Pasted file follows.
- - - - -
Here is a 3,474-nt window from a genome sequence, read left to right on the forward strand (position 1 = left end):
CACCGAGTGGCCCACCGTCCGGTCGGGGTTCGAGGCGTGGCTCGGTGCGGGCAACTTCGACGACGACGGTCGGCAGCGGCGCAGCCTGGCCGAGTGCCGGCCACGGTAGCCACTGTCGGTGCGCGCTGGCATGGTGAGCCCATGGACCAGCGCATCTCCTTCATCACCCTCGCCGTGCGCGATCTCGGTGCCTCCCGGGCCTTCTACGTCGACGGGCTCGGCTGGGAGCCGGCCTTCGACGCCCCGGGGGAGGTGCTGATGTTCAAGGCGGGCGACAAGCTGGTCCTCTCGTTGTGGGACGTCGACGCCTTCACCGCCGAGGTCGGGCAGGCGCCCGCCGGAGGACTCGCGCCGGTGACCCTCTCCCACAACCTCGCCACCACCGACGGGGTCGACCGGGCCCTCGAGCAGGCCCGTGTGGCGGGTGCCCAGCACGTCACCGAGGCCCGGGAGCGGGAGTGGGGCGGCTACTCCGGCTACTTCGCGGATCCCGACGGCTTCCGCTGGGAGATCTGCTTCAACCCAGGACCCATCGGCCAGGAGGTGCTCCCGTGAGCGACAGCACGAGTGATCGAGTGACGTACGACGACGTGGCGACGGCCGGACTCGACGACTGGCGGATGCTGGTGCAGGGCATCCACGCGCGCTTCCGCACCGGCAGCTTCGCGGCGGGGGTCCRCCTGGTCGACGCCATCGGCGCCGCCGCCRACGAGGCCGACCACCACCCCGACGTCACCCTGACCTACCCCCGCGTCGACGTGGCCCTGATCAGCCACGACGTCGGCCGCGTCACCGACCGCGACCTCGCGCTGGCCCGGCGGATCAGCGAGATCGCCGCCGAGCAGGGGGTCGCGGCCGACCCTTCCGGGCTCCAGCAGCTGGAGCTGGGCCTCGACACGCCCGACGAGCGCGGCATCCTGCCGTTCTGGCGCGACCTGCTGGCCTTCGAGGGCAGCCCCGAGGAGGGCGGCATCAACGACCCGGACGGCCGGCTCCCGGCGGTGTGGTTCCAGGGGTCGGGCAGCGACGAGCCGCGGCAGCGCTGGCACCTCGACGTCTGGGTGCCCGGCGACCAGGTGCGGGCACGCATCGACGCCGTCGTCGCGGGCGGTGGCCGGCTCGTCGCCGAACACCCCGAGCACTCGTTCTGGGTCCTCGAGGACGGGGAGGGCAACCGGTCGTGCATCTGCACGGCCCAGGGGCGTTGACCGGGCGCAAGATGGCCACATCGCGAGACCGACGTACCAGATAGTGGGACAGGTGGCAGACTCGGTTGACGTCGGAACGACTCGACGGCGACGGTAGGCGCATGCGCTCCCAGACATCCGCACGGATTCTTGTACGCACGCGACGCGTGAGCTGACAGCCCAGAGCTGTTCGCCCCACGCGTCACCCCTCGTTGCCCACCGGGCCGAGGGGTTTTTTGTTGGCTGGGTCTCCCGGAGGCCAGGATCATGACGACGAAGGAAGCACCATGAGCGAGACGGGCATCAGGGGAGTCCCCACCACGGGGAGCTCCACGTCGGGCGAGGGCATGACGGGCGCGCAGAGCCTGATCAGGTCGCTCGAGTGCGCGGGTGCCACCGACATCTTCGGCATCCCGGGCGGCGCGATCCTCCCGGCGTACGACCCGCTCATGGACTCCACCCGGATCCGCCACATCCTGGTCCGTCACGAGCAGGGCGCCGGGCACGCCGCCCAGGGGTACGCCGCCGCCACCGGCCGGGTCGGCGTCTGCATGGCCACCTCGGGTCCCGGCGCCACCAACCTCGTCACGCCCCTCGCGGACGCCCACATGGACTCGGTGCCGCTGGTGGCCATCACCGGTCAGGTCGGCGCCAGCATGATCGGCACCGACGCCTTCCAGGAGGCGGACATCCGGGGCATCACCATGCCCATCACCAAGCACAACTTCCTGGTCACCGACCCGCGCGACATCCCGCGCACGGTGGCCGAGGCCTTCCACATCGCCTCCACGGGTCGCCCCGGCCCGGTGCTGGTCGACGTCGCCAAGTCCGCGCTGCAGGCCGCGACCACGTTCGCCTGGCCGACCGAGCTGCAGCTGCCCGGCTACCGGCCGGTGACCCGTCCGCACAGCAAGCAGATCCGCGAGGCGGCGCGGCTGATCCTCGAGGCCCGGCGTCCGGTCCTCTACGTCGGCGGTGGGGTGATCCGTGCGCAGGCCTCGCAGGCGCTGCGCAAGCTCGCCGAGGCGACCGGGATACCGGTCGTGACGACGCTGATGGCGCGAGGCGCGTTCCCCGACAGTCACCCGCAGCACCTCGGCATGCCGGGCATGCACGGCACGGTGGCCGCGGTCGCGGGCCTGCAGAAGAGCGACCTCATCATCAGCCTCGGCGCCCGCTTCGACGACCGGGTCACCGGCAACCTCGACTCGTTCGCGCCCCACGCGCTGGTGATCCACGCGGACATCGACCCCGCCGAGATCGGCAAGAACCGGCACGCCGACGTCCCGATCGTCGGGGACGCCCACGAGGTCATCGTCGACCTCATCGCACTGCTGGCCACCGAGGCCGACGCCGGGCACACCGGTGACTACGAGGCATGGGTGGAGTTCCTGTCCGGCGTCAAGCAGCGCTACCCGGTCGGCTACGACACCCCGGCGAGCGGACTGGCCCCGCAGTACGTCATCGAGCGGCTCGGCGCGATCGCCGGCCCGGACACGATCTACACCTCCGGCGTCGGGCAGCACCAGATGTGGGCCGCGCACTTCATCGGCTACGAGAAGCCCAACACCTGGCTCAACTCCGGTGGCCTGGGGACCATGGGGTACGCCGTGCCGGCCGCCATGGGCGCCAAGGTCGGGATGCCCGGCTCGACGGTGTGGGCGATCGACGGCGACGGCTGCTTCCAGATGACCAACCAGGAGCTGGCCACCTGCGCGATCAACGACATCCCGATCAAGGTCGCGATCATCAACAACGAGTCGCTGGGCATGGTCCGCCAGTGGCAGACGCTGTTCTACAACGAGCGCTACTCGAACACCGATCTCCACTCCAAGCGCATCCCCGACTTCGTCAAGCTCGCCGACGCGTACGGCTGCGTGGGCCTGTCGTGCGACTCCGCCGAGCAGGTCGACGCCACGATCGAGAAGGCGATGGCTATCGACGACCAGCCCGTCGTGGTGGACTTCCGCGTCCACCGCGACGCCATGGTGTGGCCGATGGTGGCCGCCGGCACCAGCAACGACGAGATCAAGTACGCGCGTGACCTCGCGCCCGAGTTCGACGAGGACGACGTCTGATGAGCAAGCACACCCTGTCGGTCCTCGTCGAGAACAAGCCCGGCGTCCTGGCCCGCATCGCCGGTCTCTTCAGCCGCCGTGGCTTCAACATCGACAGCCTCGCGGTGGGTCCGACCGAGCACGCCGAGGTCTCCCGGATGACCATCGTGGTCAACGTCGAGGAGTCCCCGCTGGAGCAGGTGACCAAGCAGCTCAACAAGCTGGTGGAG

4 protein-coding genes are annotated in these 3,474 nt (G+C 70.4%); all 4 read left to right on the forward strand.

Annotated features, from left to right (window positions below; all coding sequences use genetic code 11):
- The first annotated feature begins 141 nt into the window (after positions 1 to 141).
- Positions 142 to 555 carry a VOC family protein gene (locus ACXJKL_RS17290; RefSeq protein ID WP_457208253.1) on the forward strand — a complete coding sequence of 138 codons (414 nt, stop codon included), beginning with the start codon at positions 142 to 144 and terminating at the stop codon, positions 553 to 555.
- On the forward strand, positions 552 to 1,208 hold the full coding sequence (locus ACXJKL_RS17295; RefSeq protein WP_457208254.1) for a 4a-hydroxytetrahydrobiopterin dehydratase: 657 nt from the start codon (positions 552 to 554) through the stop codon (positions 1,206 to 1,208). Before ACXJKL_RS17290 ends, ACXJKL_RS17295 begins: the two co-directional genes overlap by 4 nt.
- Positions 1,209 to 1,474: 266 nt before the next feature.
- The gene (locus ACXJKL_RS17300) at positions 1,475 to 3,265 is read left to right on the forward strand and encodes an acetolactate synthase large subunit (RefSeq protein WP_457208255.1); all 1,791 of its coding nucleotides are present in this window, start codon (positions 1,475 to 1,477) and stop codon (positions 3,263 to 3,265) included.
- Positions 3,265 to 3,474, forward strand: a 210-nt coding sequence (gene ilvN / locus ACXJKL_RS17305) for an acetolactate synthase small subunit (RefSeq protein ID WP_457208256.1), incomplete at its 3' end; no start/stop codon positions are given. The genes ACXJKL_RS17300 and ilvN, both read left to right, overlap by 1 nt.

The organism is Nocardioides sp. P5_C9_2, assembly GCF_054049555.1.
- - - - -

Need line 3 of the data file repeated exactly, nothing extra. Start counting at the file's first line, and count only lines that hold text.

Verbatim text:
4 protein-coding genes are annotated in these 3,474 nt (G+C 70.4%); all 4 read left to right on the forward strand.